When Trullo opened a while back everyone lost their shit about how it was such an amazing ‘neighbourhood restaurant’. But it actually had a massive flaw – it was impossible to ever actually get a table at short notice. Like the first time I went, I’d booked two months in advance which kind of destroys the image of a lovely little local restaurant that you pop into when you’re too tired to cook.
A Little of What You Fancy also bills itself as a neighbourhood place but in the 18-odd months that it’s been open and we’ve been neighbours I’ve never bothered to pop in. Partly it’s the name, which is so twee and knowing that it actually makes me die inside every time I walk past it’s sign (and sure the point of any restaurant is to give you what you fancy), and partly the pricing always struck me as slightly too high for a casual pop in.
But come one rainy weekday evening last week and get a call from my mum who happens to be in town and fancies some dinner. Cue a call to ALoWYF (*sicks in mouth on typing that*) and even though it’s already 6.30 they can fit us in later that night. Perfect. And exactly what you want from a restaurant round the corner from your house.
Sitting down a couple of hours later in the rather mannered dining room – all scruffy wood, boxes of fresh produce and the smallest water glasses I have ever seen – and the signs are good that we might actually get exactly the sort of meal you want at a place that’s less than 5 minutes from your front door. The menu is short for one thing – just four starters and four mains – and full of the sort of stuff you always want to eat but can’t ever be bothered to cook for yourself.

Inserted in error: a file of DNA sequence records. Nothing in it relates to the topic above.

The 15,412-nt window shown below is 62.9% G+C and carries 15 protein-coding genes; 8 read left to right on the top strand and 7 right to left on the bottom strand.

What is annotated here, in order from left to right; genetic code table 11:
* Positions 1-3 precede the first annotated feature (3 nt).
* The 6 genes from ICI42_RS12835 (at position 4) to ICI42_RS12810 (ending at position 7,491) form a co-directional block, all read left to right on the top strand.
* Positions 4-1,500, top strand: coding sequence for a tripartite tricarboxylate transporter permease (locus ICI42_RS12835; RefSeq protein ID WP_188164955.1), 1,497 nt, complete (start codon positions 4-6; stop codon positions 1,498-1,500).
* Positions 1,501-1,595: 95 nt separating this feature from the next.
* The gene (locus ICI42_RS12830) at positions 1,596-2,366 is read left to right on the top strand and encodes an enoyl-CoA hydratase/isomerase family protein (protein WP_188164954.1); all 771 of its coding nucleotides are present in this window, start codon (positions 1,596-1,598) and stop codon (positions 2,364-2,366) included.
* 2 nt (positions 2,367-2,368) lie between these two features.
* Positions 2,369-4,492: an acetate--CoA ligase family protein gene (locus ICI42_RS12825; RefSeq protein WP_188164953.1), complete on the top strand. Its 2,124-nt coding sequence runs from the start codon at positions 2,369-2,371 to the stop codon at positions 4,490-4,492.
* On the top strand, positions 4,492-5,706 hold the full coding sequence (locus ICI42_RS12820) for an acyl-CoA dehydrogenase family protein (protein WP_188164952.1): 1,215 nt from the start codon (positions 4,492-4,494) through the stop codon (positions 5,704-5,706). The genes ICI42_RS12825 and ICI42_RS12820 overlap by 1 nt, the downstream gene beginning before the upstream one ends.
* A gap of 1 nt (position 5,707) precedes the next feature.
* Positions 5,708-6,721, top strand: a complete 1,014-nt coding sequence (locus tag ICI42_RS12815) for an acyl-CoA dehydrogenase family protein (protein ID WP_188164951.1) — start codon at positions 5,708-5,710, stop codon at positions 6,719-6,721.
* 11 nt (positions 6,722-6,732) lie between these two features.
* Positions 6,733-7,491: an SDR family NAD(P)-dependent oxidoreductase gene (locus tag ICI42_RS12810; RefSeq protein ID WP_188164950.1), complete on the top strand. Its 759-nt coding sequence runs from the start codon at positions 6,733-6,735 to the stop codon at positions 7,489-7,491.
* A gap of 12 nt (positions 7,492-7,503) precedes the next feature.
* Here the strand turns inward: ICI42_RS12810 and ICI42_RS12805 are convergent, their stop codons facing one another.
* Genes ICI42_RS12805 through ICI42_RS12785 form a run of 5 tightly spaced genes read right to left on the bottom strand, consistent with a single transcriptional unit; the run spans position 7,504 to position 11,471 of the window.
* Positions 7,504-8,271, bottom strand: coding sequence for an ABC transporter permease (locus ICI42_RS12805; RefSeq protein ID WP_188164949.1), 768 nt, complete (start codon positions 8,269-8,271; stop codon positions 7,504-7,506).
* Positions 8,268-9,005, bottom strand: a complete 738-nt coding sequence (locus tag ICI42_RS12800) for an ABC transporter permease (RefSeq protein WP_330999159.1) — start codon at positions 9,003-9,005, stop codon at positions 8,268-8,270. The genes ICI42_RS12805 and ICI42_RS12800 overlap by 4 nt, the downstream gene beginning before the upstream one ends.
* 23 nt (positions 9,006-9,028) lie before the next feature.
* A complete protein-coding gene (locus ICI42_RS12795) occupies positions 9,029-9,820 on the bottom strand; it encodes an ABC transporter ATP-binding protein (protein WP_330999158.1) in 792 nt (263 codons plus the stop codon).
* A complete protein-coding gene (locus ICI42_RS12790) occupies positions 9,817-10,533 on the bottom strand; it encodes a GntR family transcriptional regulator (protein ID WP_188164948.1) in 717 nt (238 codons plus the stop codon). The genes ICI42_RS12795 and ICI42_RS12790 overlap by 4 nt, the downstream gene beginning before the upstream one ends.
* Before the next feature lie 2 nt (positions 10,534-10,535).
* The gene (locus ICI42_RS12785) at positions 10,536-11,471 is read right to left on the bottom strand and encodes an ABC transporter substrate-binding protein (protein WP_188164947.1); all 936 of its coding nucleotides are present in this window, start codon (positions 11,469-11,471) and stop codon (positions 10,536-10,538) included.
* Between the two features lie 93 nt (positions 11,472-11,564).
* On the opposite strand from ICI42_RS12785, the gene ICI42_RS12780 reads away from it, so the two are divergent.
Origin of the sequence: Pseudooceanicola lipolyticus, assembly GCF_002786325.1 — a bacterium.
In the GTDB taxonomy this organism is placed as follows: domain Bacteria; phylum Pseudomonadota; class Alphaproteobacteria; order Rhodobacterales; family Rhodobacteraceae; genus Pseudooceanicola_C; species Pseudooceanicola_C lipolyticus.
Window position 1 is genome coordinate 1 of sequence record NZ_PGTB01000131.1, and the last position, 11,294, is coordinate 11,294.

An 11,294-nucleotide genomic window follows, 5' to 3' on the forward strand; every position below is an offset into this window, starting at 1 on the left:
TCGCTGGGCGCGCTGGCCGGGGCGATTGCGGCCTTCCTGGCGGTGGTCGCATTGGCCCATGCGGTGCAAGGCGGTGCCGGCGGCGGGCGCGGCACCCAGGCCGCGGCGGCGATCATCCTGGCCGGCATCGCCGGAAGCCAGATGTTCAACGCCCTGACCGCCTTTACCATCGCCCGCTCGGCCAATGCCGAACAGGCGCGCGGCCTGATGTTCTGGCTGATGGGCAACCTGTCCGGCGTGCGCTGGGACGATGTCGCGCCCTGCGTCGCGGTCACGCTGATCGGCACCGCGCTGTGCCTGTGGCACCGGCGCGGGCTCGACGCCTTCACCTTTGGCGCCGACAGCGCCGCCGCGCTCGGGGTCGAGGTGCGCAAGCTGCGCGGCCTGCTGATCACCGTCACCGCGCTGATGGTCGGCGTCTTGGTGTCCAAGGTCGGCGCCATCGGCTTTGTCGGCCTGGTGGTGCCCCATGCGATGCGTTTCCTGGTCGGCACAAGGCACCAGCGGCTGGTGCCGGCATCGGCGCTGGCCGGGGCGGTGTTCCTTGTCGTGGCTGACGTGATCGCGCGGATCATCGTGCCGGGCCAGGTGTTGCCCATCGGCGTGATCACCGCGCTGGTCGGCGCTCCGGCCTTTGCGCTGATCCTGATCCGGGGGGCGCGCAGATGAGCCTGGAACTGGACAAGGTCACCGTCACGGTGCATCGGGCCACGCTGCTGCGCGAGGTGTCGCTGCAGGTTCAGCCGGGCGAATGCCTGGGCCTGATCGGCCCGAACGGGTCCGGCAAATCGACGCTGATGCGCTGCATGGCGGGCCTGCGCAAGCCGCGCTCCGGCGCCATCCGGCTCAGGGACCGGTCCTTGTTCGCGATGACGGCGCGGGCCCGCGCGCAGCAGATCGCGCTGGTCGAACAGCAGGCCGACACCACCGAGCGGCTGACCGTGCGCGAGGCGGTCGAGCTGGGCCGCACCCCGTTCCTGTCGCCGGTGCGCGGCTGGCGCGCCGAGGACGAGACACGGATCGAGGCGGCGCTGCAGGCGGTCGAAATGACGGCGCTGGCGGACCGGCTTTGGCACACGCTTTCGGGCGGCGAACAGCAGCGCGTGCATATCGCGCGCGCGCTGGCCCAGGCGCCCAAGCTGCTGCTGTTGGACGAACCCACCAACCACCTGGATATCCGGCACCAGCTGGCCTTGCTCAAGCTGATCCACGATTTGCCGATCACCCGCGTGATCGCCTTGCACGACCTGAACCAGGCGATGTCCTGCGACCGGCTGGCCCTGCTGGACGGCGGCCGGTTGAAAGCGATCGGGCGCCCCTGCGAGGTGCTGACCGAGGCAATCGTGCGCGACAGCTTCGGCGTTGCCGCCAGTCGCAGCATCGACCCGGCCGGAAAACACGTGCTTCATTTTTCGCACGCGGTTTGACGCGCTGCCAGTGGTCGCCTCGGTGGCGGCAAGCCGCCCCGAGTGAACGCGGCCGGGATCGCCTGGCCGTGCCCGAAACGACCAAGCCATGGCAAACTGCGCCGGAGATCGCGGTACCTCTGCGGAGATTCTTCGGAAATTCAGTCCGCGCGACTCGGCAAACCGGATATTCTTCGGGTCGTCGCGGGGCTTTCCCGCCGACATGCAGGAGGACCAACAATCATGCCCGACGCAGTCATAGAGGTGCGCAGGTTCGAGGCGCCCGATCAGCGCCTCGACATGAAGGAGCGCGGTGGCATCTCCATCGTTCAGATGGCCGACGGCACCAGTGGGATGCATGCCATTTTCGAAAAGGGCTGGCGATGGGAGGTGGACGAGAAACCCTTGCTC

Starters keep things simple and play up to the fact it’s supposed to be spring at the moment. Fish dominates – with a huge and very delicious piece of smoked mackerel served plainly with horseradish cream and rye bread, and mussels freed from their standard white wine accompaniment and given a bit of a pep thanks to the addition of sherry and tomatoes. Asparagus with a duck egg also delivers the required spring freshness offset by the rich and runny yoke – even if it is, as I teased my mum about, basically the most boring thing you can ever order off the menu of a place like this. It’s so safe it’s almost dull. But then again so is Vienna and apparently it’s the best city in the world to live in (crap food though unless you really love pastry and cream).
For a main, I opt for a local lemon sole with jersey royals, asparagus and salsa verde. It arrives, looking very pretty on the place, but then does raise several questions. Firstly, what the big deal about jersey royals – sure they are ok, but they are still basically just potatoes. Secondly, how are you ever supposed to eat a bony fish like soul in an elegant and refined manner? I’m sure there is a way you can munch through it and retain your dignity but it’s not something I’ve ever managed. Finally, where the fuck do you get a sole from locally in Haggerston? Whatever its providence, it was a great piece of fish and it was cooked in a manner that didn’t ruin it in any way, which is pretty much all you need to do when handling something like sole.
Elsewhere on our table, we had another plate of the mussels (still good and in a bigger bowl for a main) and a huge piece of pork belly with the sort of crackling that drives my father insane (he hates other people crunching it, you see). It came with a very lovely celeriac remoulade that cut through the fattiness of the meat. Pork belly is basically so ubiquitous now in restaurants that it’s dull, but at ALoWYF (*sicks in mouth again*) it was cooked well enough it make it very worth a nibble.
Puddings are also safe but exactly the sort of things you want when you’re hungry and in need of the sort of comfort. Think salted chocolate tart or a rhubarb and vanilla mess. Both perfectly serviceable and you’d be very, very happy if you were served either at a dinner party or found it in your fridge when you got home from a crappy day at work.
This isn’t food that is going to win awards, but when you’re hungry, the fridge is bare, and it’s just round the corner, it’s pretty close to perfect. It’s still slightly too expensive to be a truly great neighbourhood restaurant, but then again when you want a good meal and don’t want to bother having to get on a bus, you’re usually happy to pay a little extra for what you fancy.